I texted my best friend and told her about the near miss. I also told her that I wasn't angry.

"You may be later. You're in shock right now."

I was pretty sure that the anger wasn't going to come, and I was right. I have thought about the experience a lot in the past 36 hours, but anger didn't surface. Relief, yes. Anger, nope. I'm working hard on being more compassionate. I've been meditating a lot on the words Jesus says about loving one's enemies and praying for them. It is so hard to do, and yet there's spiritual alchemy in the practice. It has a neutralizing effect.

I am not suggesting that there's not a place for anger in the menu of human emotions. But it does require a lot of energy to muster up anger and then even more to figure out how to resolve it. I am encouraged by yesterday's response.

For so many years, I walked around with unresolved anger and confusion. I didn't know how to process it, so it stayed stuck in my body and mind and heart. Without healthy ways to voice these things, they turned inward and weighed me down. I was plagued by depression and anxiety. It was all I knew, so I never foresaw a time when I wouldn't carry the weight.

With the help of a counselor and the love and cheerleading of an amazing tribe of friends, I have written my way through a lot of the muck. I feel lighter and freer than ever before. Now that I'm aware of my past modes of reaction, I am in a better position to CHOOSE differently.

I am grateful yesterday's crosswalk near-calamity turned out the way it did. I am grateful I didn't spend time in an ambulance or the ER. The moment gave me the opportunity to practice what I'm working on. I am incredibly happy to know that compassion was my default response.

This life thing is a series of practice sessions. Every time we're confronted with something new (or not) we get to choose how we're going to react. And the beautiful thing is that if we don't like how we responded, we'll get other opportunities to choose differently. Though I'm okay with not having a repeat of this particular encounter. 
 



Friday, June 30, 2017

Month of June Wrap Up and other Miscellany

Hi! My name is Julie. I'm the woman who blogs on this site. I have improved my ability to take life as it comes, to love the moments as they present themselves and then float by, so I have been absent from blogging for an entire month--without apology. Something else at which I am improving.

Where did the month of June go?!?!

It has been a full, happy month. I have been writing behind the scenes. Working on stories whose times have come. Some are being submitted, others are simply being released like poison from my body. This writing life is healing me and teaching me and showing me how to live my best life. I am beyond grateful. I am also this much closer to beginning part two of Astrid's story in earnest, and that feels amazing. The anticipation of the hard yet euphoric work of creating a fictional world is building.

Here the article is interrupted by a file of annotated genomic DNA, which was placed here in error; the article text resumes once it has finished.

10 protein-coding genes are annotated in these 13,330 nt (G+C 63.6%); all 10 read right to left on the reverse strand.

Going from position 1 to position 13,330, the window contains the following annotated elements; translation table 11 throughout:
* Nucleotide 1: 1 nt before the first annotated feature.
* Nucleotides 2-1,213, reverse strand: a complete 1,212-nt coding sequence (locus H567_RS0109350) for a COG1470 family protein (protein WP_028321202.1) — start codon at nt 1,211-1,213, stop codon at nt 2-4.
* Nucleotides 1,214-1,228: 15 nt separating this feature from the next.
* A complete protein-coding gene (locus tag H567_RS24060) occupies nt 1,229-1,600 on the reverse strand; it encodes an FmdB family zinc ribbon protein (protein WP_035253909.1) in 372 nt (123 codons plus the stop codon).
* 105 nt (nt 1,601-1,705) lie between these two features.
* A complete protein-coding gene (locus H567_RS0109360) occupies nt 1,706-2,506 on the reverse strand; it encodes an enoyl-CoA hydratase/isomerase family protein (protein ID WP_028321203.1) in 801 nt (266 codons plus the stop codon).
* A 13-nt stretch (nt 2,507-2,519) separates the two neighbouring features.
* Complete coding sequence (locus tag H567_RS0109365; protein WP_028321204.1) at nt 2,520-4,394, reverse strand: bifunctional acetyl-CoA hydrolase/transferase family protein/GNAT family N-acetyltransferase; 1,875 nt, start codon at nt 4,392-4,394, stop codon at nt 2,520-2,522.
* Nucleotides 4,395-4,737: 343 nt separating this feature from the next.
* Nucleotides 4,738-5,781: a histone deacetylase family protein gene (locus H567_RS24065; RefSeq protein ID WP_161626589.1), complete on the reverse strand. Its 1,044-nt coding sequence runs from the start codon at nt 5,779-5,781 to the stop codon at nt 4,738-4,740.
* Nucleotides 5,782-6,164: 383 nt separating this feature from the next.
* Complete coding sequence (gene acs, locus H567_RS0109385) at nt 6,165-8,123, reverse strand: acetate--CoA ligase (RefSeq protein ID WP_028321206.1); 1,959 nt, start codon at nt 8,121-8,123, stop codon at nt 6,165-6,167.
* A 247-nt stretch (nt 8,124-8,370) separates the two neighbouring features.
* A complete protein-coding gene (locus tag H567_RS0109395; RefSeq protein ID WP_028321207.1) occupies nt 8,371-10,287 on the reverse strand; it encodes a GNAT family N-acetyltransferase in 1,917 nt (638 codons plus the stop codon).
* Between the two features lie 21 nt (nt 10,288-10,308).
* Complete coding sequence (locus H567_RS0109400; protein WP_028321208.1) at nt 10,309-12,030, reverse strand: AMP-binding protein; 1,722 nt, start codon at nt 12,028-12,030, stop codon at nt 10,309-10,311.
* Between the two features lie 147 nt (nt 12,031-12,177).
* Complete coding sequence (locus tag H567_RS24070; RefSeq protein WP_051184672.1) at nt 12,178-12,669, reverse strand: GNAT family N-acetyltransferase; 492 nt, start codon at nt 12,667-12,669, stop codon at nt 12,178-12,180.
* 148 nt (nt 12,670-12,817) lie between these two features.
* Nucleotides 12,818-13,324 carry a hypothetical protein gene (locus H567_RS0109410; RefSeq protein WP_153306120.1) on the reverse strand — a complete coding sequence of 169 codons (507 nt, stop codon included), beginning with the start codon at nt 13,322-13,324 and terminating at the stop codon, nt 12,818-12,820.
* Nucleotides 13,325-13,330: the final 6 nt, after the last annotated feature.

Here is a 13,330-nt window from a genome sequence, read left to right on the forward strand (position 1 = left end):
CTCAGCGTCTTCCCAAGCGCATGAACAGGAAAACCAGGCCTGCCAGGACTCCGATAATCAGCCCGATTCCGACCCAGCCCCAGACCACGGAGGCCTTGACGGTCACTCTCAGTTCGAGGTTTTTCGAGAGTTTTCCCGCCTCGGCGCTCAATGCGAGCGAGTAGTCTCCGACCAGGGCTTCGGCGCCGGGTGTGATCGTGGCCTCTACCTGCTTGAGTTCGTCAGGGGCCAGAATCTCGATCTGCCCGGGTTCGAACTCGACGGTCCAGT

It's been a month of softball games (my girl hit a homerun!) and summer concerts by the river. Epiphanies arrived in the midst of church camp, walks at lunch, and sitting in a webinar in a conference with colleagues.

I downloaded a month's worth of photos and want to share some here with accompanying tales. What the following photos illustrate the most is that the little moments in life truly are the big ones. I am desperate to travel abroad (or even domestically) again, but it simply is not in the budget right now. Rather than lament that fact, I am learning how wonderful life is when you make adventures out of everything--as close as one's own front yard.


Here's the colorful note Cadence made me the morning after I made mac and cheese from scratch and invited beloved friends to share the meal. She loved it and told me over and over. 


Here she is at the library signing up for the summer reading program that she will likely not finish. I continue learning about how to mother a child who is so very different and yet so similar to me at once. I really cannot understand not wanting to read for hours on end, but that is not Cadence's jam right now. So instead of nagging her, I leave her be. She does love GOING TO THE LIBRARY, so I'm taking comfort in that and leaving open the possibility that one day she will find a book that captures her imagination and her interest. In the meantime, this is an important moment in my mothering journey. I am being faced with important questions. Do I really mean it when I say I want her to become her own person? As a matter of fact, yes, yes, I do. Some days that is harder than others. However, I persist. It is THAT important.


I recently celebrated my fifth anniversary at my current job and received a certificate of recognition. Another milestone, and with it, a better understanding of how my day job supports my real work, the writing. I have a new level of peace knowing how these puzzle pieces fit together and no longer feel the urge to make my day job be something it is not. I am reminded of Elizabeth Gilbert's wisdom about not making your craft feed you, but rather make sure you feed your craft. This makes perfect sense to me, and I have managed to carve out my life to do exactly this. Clarity is a beautiful thing.

 


 My sweet music-loving girl with me at our eighth year of free summer concerts. I hold my breath every summer thinking this is the year she'll say, "Nah, I don't want to go." But so far, she's still game. 


Our first foray into gardening. We bought soil, geraniums, petunias, zinnias, and delphinium and transformed two wheelbarrows into planters to improve our house's curb appeal.  It felt good to demonstrate launching into a project that I wasn't entirely comfortable with and showing how to navigate it as an adventure and an opportunity to learn. We had a blast.